A Study of Sales & Distribution Mechanisms of Hindi Cinema

21,844 views

Published on

Term Project done as part of the Sales & Distribution Management course at IIM Bangalore

2 Comments
50 Likes
Statistics
Notes
  • Dear Vishrut, would really appreciate if you could share the ppt on krishankant312@gmail.com
       Reply 
    Are you sure you want to  Yes  No
    Your message goes here
  • Dear Sir, Please mail me the ppt to my mail id sushanta.solutions@gmail.com
       Reply 
    Are you sure you want to  Yes  No
    Your message goes here
No Downloads
Views
Total views
21,844
On SlideShare
0
From Embeds
0
Number of Embeds
196
Actions
Shares
0
Downloads
0
Comments
2
Likes
50
Embeds 0
No embeds

No notes for slide

A Study of Sales & Distribution Mechanisms of Hindi Cinema

  1. 1. Sales & Distribution Management PGP 2012-14 Term 5 26th Nov. 2013 Presented by: Parambramha Panda Puneet Manuja Sanjana Pandian Vishrut Shukla Vyom Charaya
  2. 2. Cinema Quiz! 100 1000 1.2 bn 3 bn ? ? ? ? 11.5% CAGR Rs. 193 bn 7-10% CAGR Rs. 122 bn 2012 2017
  3. 3. Objective • Understand distribution network of Hindi Cinema • To identify different channel entities involved in the distribution network, understand their roles, and study the relationships ad interactions between them; • To trace recent trends in distribution of movies, and analyse impact of newly introduced channels, their advantages and possible limitations; • To arrive at recommendations on ‘how to leverage changes in the movies distribution industry’ and ‘how to tackle to the potential limitations’. Methodology • Secondary Research – Industry structure – Players at each level • Primary Research – a Hindi movie distributor of Mukta Arts Distribution Company – a distributor of vernacular movies in Tamil Nadu – an exhibitor manager from Cinepolis.
  4. 4. Industry Overview • “Recession Proof” but still relatively small in size in terms of revenue - Low ticket realization Low occupancy levels High diversity of cinema produced Lack of quality content and Rising competition from Hollywood • Bollywood > South Indian Industry > Others (Bengali, Bhojpuri etc.) • Moving towards Digitization (80-90% in 2012, expected 100% by 2013) • 12 screens per million in 2012 compared to 117 in US • Average theatre ticket price increased by ~15% Rs. 40 in 2012 from Rs. 35 in 2011 • Traditional single screen theatre  multiplex • New Media: Online media, movies-on-demand, TV & Satellite, Mobile • Theatre-to-television window reduced to just 60-90 days
  5. 5. Industry Overview (contd.) Channel-Wise Revenue Share of Indian Film Industry (2008-2012)
  6. 6. Movie Distribution @ 30,000 Ft. • Value Chain of Movie Making Production • Process of Movie Making Distribution Exhibition
  7. 7. Movie Distribution @ 30,000 Ft. (contd.) • Interaction B/W Channel Entities – Producer and Studio/Investor – Studio and distributors – Distributors and theatres • Emerging Cycle of Movie Distribution
  8. 8. Hindi Film Industry in Detail
  9. 9. Hindi Film Industry in Detail (contd.) • Production Stage – Producer’s Revenue Stream – Risk: (a) Completion, (b) Time & Cost Overruns, (c) Audience preference – Financing: (a) Entrepreneur/HNI; (b) Banks; (c) IPO’s; (d) Distributors
  10. 10. Hindi Film Industry in Detail (contd.) • Distribution Stage – Distribution Territories (14) – Distributors usually strong in one or more territories
  11. 11. Hindi Film Industry in Detail (contd.) • Distribution Stage (contd.) – Tasks performed by the distributor – Revenue Streams – Revenue Models Between Distributors & Producers • Outright Sales • Territory Sale • Theatrical Distribution Only • • • Commission Model Revenue-Sharing MG + Royalty Model
  12. 12. Hindi Film Industry in Detail (contd.) • Exhibition Stage (contd.) – Single screen vs. Multiplex – Revenue Streams – Revenue Models Between Distributors & Exhibitors • • • • Theatre Hire Fixed Hire Revenue-Sharing MG plus Royalty – Multiplexes: drivers of growth in future. How? – Balance of Power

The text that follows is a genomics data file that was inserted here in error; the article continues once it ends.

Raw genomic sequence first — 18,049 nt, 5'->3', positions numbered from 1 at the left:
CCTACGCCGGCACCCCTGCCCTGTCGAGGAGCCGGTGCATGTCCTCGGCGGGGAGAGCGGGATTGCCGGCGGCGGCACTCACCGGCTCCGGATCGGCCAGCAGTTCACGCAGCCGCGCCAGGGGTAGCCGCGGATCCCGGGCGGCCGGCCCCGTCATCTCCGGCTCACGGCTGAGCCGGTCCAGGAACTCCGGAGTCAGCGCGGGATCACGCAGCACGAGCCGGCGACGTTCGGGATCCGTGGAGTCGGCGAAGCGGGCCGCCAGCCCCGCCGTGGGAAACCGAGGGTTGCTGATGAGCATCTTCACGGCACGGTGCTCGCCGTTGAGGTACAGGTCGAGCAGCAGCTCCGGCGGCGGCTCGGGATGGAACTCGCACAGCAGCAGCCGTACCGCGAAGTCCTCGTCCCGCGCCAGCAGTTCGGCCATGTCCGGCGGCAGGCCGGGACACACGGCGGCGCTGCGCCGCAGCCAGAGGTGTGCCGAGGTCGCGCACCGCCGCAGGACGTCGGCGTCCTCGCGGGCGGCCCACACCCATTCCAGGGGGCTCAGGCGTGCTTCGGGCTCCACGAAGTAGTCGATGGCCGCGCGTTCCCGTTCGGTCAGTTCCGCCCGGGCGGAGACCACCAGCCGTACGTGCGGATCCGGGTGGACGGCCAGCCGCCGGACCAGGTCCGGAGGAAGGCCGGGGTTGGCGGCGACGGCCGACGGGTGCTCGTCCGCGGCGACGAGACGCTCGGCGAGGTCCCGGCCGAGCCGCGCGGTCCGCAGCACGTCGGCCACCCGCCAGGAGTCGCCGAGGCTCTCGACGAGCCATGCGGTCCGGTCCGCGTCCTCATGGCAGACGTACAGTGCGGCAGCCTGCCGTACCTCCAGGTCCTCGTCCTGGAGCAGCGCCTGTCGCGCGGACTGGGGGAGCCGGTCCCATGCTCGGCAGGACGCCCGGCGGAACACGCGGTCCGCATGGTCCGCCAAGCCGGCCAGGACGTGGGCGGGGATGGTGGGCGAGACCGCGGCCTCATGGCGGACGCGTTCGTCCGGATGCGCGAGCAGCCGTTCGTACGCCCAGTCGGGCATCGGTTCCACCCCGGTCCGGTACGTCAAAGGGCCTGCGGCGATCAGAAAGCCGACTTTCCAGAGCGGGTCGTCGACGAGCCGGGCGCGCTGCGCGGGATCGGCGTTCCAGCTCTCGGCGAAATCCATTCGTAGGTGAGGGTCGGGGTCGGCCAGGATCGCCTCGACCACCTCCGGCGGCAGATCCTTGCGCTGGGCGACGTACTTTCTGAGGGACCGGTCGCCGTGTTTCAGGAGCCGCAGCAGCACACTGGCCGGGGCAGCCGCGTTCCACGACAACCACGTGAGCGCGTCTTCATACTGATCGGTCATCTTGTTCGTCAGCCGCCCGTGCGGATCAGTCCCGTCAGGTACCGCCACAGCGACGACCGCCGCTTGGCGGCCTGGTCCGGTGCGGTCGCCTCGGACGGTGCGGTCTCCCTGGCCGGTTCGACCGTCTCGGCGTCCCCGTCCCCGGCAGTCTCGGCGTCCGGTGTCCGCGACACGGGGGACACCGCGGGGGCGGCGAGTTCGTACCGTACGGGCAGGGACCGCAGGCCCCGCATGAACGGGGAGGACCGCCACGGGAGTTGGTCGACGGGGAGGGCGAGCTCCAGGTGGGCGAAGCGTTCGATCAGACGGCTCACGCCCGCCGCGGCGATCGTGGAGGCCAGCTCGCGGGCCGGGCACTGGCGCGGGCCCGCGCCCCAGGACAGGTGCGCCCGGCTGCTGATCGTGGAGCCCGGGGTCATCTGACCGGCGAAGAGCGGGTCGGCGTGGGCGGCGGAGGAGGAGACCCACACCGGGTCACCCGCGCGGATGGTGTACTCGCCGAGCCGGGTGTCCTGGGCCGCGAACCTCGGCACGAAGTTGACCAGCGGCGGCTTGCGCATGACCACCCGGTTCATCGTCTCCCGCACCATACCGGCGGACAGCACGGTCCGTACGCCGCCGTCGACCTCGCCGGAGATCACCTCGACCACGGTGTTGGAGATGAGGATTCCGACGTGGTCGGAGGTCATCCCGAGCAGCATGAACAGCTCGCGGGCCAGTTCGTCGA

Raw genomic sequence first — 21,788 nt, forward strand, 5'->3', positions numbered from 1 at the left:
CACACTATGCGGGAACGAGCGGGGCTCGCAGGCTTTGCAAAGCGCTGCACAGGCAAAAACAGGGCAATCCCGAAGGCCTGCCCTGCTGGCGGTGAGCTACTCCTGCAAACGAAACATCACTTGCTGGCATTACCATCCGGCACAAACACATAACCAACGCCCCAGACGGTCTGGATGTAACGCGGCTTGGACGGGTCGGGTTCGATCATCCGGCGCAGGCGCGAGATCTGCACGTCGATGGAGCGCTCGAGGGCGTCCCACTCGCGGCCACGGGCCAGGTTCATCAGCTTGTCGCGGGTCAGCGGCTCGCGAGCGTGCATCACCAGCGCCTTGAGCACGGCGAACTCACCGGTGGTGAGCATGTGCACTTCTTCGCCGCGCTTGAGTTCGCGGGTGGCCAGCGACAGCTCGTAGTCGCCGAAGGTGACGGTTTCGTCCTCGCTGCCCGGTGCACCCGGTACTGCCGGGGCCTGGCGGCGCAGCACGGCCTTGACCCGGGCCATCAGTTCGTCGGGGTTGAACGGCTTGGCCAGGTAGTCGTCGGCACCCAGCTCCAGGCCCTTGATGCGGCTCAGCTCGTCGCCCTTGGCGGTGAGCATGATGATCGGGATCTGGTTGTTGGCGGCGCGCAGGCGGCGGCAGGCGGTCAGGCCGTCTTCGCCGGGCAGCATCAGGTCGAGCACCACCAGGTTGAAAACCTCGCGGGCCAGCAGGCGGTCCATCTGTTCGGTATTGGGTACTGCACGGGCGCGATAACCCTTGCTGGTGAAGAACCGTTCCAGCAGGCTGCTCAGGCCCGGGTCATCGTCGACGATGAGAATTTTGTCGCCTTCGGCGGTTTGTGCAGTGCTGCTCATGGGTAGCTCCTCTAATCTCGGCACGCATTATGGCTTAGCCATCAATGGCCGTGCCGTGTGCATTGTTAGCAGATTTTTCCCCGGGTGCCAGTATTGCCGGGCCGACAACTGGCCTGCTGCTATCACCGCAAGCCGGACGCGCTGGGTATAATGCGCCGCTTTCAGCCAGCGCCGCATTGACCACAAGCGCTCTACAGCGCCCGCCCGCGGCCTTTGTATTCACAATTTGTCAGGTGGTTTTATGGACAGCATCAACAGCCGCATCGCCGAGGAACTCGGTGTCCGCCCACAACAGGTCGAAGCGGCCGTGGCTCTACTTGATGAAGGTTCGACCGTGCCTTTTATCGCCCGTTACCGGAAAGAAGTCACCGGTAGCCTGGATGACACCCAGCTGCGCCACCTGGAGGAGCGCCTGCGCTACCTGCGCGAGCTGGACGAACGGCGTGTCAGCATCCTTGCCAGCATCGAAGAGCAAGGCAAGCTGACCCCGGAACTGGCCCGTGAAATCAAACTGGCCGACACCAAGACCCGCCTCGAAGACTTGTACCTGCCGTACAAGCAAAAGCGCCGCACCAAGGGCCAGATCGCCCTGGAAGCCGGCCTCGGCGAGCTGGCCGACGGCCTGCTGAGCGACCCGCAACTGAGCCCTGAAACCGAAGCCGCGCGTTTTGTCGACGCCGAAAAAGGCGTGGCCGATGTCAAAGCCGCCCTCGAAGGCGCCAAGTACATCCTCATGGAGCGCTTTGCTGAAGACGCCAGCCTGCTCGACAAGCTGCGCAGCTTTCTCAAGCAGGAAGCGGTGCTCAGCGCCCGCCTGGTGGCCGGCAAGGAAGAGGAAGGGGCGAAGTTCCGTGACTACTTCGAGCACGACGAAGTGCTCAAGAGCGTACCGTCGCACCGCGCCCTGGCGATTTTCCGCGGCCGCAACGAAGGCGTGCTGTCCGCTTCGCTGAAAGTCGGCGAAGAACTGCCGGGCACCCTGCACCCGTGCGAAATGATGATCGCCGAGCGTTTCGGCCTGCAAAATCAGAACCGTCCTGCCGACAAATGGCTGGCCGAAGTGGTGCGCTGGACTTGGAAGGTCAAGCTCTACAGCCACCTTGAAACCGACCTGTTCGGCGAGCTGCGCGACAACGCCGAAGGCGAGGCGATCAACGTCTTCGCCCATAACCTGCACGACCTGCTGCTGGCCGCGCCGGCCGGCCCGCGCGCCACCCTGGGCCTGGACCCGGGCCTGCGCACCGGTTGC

13. 13. Model 1: Simulate Profits of Distributor Profitability Analysis Revenue Cost Profit ROI Hindi Fixed cost (Model 1) Commision based (Model 2) Superhit Hit Average Flop Superhit Hit Average Flop 146412 105604.8 42943.6 18375 29282.4 21120.96 8588.72 3675 Revenue 89000 89000 89000 89000 1000 1000 1000 1000 Cost 57412 16604.8 -46056.4 -70625 28282.4 20120.96 7588.72 2675 Profit 64.5% 18.7% -51.7% -79.4% 2828.2% 2012.1% 758.9% 267.5% Vernacular Fixed cost (Model 1) Commision based (Model 2) Superhit Hit Average Flop Superhit Hit Average Flop 32033.85 23561.75 12721.58 4145.4 3203.385 2356.175 1272.158 414.54 8100 8100 8100 8100 100 100 100 100 23933.85 15461.75 4621.576 -3954.6 3103.385 2256.175 1172.158 314.54 295.5% 190.9% 57.1% -48.8% 3103.4% 2256.2% 1172.2% 314.5% ROI Sensitivity Analysis – Movie Success Model 1 Model 2 0.4 -33004.8 10199.05 0.1 -9021.22 14995.76 0.4 -12311.1 14337.78 0.1 11672.46 19134.49 Scenario 1 Scenario 2 Scenario 3 Scenario 4 Superhit Hit 0.1 0.2 0.3 0.1 Vernacular Average Flop 0.2 0.3 0.3 0.4 0.2 0.2 0.3 0.2 Model 1 Model 2 0.4 5290.367 1239.037 0.1 10878.46 1797.846 0.3 10010.44 1711.044 0.4 6374.384 1347.438 Single Screen 50 100 150 200 50 2772.78125 11830.7188 20888.6563 29946.5938 200 -13082.7 -4024.75 5033.188 14091.13 50 100 150 200 Multiplex Screen 50 100 150 200 6754.55625 10697.525 14640.49 18583.46 10566.1438 14509.1125 18452.08 22395.05 14377.7313 18320.7 22263.67 26206.64 18189.3188 22132.2875 26075.26 30018.23 Fixed Cost Model Single Screen Hindi Multiplex Screen 100 150 -2512.375 -7797.53 6545.5625 1260.406 15603.5 10318.34 24661.4375 19376.28 Commission Model Fixed Cost Model Sensitivity Analysis – No. of Screens Commission Model Scenario 1 Scenario 2 Scenario 3 Scenario 4 Superhit Hit 0.1 0.2 0.3 0.4 Hindi Average Flop 0.2 0.3 0.3 0.4 0.2 0.1 0.3 0.2 Single Screen Single Screen 173056.4 50 50 33674.56 100 53306.7 150 72938.84 200 92570.98 Vernacular Multiplex Screen 100 150 47816.99 61959.41 67449.13 81591.55 87081.26 101223.7 106713.4 120855.8 200 76101.84 95733.98 115366.1 134998.3 Multiplex Screen 17340.64 50 100 150 200 50 6102.456 10016.7 13930.94 17845.18 100 9065.67 12979.91 16894.16 20808.4 150 12028.88 15943.13 19857.37 23771.61 200 14992.1 18906.34 22820.58 26734.83
  14. 14. Hindi Film Industry in Detail (contd.) • Other Stakeholders (Context & Environment) – Role of Government and Regulators – Role of Trade Associations • 2009 conflicts • International Distribution of Bollywood Movies – Overseas distribution happens via theatres, DVD rentals, online streaming and cable companies such as Time-Warner and Comcast – Bollywood film producer requires an international distributor as well as a distribution agreement which will specify the following - content type (DVD, theatres etc.) and location – Problems with overseas distributors